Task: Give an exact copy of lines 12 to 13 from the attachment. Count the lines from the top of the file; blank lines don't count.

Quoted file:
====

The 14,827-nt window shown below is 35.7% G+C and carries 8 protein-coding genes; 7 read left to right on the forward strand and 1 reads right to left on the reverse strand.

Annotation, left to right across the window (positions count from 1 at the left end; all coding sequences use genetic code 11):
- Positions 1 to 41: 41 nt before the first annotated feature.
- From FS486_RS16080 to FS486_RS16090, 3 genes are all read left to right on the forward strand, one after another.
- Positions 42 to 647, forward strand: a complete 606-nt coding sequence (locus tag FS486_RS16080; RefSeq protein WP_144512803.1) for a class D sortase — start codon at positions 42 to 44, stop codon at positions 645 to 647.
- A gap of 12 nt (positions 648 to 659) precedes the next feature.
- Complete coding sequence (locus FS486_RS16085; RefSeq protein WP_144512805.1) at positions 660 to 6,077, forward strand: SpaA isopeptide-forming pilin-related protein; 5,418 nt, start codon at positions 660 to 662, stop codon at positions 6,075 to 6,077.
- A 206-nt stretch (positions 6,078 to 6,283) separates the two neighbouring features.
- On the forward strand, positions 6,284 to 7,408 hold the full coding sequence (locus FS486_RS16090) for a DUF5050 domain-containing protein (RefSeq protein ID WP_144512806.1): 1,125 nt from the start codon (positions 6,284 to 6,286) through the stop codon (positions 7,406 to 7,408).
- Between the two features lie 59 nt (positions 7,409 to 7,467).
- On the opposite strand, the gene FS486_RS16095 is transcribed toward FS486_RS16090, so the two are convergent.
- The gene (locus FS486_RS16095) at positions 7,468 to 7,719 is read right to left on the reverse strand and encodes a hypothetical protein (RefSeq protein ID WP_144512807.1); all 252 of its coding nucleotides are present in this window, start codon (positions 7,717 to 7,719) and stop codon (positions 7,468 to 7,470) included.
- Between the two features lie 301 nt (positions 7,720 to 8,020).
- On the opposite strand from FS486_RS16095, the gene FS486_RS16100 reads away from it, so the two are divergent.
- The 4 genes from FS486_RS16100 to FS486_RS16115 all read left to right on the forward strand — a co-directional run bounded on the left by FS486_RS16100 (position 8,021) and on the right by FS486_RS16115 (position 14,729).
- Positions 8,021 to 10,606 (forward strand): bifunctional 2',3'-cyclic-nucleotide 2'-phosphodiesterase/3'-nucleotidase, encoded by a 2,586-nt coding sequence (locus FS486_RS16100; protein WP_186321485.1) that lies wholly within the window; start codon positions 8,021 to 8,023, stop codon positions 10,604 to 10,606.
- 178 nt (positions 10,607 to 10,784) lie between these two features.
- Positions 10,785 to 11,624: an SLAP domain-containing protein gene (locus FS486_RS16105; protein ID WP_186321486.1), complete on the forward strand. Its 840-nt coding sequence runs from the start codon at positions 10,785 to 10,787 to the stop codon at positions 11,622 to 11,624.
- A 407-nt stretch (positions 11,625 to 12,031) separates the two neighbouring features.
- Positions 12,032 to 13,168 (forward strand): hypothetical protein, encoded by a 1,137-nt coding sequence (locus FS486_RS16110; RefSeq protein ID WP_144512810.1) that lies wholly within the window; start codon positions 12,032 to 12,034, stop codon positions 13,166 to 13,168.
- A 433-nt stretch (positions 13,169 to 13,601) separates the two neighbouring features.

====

- The gene (locus FS486_RS16095) at positions 7,468 to 7,719 is read right to left on the reverse strand and encodes a hypothetical protein (RefSeq protein ID WP_144512807.1); all 252 of its coding nucleotides are present in this window, start codon (positions 7,717 to 7,719) and stop codon (positions 7,468 to 7,470) included.
- Between the two features lie 301 nt (positions 7,720 to 8,020).